The decision to apply for a mortgage often leaves community members wondering whether a credit union or a bank is the best lending resource for them. People ask themselves: credit union vs bank, where should I go? The answer to this question can be discovered with more of an understanding between their differences and similarities.
These financial institutions offer overlapping opportunities, and the money you save in both is secured by federally-guaranteed insurance. Both types of lenders generally provide convenient hours and ATMs along with an online presence allowing for convenient online mortgage applications. Although the playing field may feel balanced in the credit union vs bank arena, there are differences that may sway potential home buyers in one direction or the other. If you are considering purchasing a home, reviewing these differences is worth your time and consideration.
If you were to compare the physical layout of a credit union vs bank, they may look quite similar. The branch layout may have slight differences, but both typically offer tellers to assist customers, and lending professionals to process mortgages, personal loans, and other financial opportunities. ATMs are typically available as well as online loan applications.
But an underlying fact about the organizations creates a significant difference. Banks are generally privately-owned corporations designed to provide stakeholders with a substantial return on their investment. These for-profit organizations make ownership a lucrative proposition. The dividend money wealthy shareholders receive is driven by charging higher interest and wide-reaching fees.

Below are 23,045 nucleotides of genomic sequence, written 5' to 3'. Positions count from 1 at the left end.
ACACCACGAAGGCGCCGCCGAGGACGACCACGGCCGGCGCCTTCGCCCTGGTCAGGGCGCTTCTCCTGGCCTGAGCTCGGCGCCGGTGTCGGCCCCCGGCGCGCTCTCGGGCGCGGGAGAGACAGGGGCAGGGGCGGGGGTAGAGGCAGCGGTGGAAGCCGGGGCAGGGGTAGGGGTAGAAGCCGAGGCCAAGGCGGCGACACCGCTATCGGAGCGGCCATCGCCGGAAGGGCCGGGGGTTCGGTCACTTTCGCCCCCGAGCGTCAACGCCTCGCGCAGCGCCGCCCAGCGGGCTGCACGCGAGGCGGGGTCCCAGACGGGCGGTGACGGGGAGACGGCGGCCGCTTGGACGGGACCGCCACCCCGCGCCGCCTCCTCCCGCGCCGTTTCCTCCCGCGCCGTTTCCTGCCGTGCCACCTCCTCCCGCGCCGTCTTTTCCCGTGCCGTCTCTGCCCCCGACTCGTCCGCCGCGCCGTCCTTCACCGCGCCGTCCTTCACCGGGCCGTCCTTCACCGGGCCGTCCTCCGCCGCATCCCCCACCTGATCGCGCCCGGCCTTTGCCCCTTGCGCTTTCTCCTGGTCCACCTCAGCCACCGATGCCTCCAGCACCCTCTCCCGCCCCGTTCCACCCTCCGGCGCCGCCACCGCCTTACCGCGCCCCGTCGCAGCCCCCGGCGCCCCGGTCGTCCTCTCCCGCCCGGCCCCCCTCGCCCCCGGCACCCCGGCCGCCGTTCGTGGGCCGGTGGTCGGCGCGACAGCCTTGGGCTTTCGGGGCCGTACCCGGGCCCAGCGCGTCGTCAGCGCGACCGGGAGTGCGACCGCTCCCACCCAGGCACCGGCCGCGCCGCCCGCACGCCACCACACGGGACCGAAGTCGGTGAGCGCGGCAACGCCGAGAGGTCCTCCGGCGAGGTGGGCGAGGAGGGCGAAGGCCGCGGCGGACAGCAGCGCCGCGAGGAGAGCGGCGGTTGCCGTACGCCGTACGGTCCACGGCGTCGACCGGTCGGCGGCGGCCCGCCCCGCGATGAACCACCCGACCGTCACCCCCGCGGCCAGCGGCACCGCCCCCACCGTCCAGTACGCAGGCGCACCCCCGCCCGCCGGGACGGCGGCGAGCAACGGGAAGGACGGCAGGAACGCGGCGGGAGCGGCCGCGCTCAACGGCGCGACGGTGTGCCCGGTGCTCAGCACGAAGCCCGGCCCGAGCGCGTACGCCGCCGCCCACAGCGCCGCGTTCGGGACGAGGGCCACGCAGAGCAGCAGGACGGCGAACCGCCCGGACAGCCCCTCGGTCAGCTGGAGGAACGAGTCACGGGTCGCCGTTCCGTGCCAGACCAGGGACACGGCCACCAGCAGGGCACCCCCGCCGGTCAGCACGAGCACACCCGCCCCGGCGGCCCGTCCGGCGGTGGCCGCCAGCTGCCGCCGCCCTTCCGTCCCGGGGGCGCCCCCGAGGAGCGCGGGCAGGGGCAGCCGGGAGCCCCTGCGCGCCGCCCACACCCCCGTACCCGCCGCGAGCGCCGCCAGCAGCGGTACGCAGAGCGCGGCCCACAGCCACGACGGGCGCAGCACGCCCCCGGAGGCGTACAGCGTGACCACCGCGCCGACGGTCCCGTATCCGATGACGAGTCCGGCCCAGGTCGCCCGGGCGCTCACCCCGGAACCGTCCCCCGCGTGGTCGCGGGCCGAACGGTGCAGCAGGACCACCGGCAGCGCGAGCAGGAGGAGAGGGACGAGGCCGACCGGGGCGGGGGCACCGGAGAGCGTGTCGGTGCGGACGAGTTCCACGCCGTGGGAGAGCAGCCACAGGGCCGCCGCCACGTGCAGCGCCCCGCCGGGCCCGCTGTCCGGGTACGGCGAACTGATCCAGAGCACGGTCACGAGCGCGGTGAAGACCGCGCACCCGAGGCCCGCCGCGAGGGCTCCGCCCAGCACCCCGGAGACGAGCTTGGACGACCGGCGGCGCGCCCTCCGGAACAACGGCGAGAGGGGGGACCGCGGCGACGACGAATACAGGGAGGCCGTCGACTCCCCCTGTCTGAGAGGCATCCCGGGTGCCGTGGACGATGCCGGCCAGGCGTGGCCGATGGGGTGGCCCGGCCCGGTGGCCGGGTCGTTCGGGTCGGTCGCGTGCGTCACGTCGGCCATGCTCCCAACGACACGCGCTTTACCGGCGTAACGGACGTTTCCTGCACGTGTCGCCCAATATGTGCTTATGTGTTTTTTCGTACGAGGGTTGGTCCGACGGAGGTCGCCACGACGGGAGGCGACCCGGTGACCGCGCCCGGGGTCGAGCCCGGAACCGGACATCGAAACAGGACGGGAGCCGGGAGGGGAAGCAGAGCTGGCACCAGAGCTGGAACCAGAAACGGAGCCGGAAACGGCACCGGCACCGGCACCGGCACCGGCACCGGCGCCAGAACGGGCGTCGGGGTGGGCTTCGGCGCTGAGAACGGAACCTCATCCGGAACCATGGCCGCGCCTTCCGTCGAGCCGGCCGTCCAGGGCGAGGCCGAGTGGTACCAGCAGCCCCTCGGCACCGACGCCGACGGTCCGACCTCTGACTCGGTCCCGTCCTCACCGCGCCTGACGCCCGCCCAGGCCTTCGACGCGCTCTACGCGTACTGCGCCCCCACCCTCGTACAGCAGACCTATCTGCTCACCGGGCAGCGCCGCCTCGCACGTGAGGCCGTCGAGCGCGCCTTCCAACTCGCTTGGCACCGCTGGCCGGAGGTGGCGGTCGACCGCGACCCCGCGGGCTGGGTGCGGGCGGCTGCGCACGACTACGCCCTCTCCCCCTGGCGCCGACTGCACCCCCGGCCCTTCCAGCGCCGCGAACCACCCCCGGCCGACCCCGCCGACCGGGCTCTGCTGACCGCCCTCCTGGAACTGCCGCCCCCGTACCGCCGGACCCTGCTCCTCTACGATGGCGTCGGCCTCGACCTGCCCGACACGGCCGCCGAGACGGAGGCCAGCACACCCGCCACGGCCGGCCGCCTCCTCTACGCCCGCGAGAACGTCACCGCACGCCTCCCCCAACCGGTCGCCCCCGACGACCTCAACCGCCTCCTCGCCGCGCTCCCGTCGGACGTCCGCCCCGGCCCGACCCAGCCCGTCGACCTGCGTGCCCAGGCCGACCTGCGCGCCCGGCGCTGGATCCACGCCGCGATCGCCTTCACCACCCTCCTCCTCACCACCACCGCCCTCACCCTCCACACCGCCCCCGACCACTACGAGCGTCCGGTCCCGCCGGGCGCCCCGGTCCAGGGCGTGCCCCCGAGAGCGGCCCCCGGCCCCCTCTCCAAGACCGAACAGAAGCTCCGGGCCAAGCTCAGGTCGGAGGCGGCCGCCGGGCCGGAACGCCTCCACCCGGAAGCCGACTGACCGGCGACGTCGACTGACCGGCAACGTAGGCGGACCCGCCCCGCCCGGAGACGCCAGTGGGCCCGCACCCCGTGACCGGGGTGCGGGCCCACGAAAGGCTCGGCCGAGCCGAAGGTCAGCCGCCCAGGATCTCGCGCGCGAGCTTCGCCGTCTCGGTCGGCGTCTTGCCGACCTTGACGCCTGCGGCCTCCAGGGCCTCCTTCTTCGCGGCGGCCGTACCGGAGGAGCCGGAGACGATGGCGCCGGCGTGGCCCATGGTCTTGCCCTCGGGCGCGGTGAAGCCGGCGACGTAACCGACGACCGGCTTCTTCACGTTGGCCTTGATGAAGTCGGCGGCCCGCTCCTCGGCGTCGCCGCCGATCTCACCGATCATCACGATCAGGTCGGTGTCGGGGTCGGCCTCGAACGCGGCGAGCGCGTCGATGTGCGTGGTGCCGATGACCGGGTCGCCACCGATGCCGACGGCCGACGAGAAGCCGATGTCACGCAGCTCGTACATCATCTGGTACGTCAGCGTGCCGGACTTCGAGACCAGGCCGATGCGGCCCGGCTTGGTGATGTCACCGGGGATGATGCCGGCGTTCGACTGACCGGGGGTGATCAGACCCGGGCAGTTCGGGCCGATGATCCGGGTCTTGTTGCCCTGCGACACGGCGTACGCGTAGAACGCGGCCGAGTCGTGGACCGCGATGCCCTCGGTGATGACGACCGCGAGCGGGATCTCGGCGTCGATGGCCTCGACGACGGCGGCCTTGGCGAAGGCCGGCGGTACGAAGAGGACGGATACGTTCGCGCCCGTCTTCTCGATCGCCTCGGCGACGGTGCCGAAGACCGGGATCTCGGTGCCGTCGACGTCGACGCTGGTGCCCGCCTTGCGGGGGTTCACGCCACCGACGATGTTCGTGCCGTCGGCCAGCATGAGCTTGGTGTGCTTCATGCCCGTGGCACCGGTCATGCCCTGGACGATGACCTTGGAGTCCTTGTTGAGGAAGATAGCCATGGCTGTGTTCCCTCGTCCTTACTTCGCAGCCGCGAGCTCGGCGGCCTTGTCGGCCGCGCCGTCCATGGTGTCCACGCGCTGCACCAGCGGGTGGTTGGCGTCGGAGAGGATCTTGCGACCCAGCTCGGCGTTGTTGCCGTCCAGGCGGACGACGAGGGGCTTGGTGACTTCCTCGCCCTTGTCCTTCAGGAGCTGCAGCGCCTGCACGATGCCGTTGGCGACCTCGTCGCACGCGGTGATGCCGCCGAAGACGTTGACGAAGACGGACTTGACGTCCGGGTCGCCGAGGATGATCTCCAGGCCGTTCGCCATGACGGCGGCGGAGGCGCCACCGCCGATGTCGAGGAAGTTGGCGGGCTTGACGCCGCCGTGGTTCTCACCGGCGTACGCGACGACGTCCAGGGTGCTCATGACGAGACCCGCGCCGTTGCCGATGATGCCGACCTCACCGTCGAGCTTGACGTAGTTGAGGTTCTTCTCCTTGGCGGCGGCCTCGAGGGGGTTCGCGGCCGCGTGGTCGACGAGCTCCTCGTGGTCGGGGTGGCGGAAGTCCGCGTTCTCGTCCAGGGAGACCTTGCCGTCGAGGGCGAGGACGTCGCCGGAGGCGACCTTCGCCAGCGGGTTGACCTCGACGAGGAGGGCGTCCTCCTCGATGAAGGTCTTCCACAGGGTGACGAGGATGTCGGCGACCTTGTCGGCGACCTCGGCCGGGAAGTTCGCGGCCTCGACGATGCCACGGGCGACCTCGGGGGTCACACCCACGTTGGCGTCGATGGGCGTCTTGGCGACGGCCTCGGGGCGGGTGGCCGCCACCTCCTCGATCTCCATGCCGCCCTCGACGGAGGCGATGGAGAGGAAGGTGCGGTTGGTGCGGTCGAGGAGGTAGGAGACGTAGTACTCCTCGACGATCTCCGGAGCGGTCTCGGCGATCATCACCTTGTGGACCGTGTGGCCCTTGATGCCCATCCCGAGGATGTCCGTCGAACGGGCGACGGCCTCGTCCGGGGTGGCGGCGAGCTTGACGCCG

Even seemingly free checking accounts at banks may involve stipulations requiring customers to maintain a minimum balance, incur a fee, or have transaction limitations. Accounting errors such as an overdraft or bounced check typically result in a hefty penalty.
By contrast, credit unions are not-for-profit organizations with a mission to provide opportunities to everyday neighbors and our underserved communities. Credit unions are owned by the membership. The $5 minimum balance requirement for your savings account is your membership share of the credit union. As a member, you can attend the credit union’s Annual Meeting where credit union updates are shared, and members are able to vote on items pertaining to the future of the credit union and its board of directors. As a member, you have a vote.
The credit union goal of serving community members’ financial needs often results in mortgage products with competitive interest rates, reduced processing fees, and the knowledge that the credit union experts helping you are doing just that. They are there to help you find the product that best fits your budget and situation, versus selling a product to hit a sales goal. One possible challenge associated with credit unions involves what is known as a “field of membership.” Credit unions may be limited to a specific member base. Examples range from being limited to a geographical community, membership in another organization, and a defined occupation, such as teaching. Be sure to check with your local credit union to review the membership guidelines.